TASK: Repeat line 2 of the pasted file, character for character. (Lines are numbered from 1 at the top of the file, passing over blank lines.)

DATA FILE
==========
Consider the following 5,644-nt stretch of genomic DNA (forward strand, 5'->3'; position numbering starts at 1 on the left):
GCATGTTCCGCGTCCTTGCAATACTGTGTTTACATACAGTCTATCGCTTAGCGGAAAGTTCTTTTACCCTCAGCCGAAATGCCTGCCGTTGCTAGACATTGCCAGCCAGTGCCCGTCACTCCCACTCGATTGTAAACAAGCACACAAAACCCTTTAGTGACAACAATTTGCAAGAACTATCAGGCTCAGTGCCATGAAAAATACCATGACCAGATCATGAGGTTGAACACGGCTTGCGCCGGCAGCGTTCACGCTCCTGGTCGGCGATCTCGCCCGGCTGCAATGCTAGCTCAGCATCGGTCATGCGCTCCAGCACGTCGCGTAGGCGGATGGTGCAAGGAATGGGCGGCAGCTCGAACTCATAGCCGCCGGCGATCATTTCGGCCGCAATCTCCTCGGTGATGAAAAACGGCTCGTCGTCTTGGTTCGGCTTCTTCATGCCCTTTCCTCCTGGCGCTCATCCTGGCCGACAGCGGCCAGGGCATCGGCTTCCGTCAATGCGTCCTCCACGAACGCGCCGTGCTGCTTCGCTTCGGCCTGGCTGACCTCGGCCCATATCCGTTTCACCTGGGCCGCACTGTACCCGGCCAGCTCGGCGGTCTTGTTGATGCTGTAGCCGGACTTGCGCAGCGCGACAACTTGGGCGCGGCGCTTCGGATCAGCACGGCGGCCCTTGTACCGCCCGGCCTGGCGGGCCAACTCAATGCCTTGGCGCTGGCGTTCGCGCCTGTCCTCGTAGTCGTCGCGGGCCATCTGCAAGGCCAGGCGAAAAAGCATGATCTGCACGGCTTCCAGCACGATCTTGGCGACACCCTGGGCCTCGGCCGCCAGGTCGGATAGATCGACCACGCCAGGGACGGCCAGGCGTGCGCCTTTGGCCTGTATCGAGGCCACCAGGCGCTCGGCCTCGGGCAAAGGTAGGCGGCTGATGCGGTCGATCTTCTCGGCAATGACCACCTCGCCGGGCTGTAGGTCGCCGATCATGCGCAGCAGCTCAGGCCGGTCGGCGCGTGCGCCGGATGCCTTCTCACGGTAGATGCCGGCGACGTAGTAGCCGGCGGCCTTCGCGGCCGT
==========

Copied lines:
GCATGTTCCGCGTCCTTGCAATACTGTGTTTACATACAGTCTATCGCTTAGCGGAAAGTTCTTTTACCCTCAGCCGAAATGCCTGCCGTTGCTAGACATTGCCAGCCAGTGCCCGTCACTCCCACTCGATTGTAAACAAGCACACAAAACCCTTTAGTGACAACAATTTGCAAGAACTATCAGGCTCAGTGCCATGAAAAATACCATGACCAGATCATGAGGTTGAACACGGCTTGCGCCGGCAGCGTTCACGCTCCTGGTCGGCGATCTCGCCCGGCTGCAATGCTAGCTCAGCATCGGTCATGCGCTCCAGCACGTCGCGTAGGCGGATGGTGCAAGGAATGGGCGGCAGCTCGAACTCATAGCCGCCGGCGATCATTTCGGCCGCAATCTCCTCGGTGATGAAAAACGGCTCGTCGTCTTGGTTCGGCTTCTTCATGCCCTTTCCTCCTGGCGCTCATCCTGGCCGACAGCGGCCAGGGCATCGGCTTCCGTCAATGCGTCCTCCACGAACGCGCCGTGCTGCTTCGCTTCGGCCTGGCTGACCTCGGCCCATATCCGTTTCACCTGGGCCGCACTGTACCCGGCCAGCTCGGCGGTCTTGTTGATGCTGTAGCCGGACTTGCGCAGCGCGACAACTTGGGCGCGGCGCTTCGGATCAGCACGGCGGCCCTTGTACCGCCCGGCCTGGCGGGCCAACTCAATGCCTTGGCGCTGGCGTTCGCGCCTGTCCTCGTAGTCGTCGCGGGCCATCTGCAAGGCCAGGCGAAAAAGCATGATCTGCACGGCTTCCAGCACGATCTTGGCGACACCCTGGGCCTCGGCCGCCAGGTCGGATAGATCGACCACGCCAGGGACGGCCAGGCGTGCGCCTTTGGCCTGTATCGAGGCCACCAGGCGCTCGGCCTCGGGCAAAGGTAGGCGGCTGATGCGGTCGATCTTCTCGGCAATGACCACCTCGCCGGGCTGTAGGTCGCCGATCATGCGCAGCAGCTCAGGCCGGTCGGCGCGTGCGCCGGATGCCTTCTCACGGTAGATGCCGGCGACGTAGTAGCCGGCGGCCTTCGCGGCCGT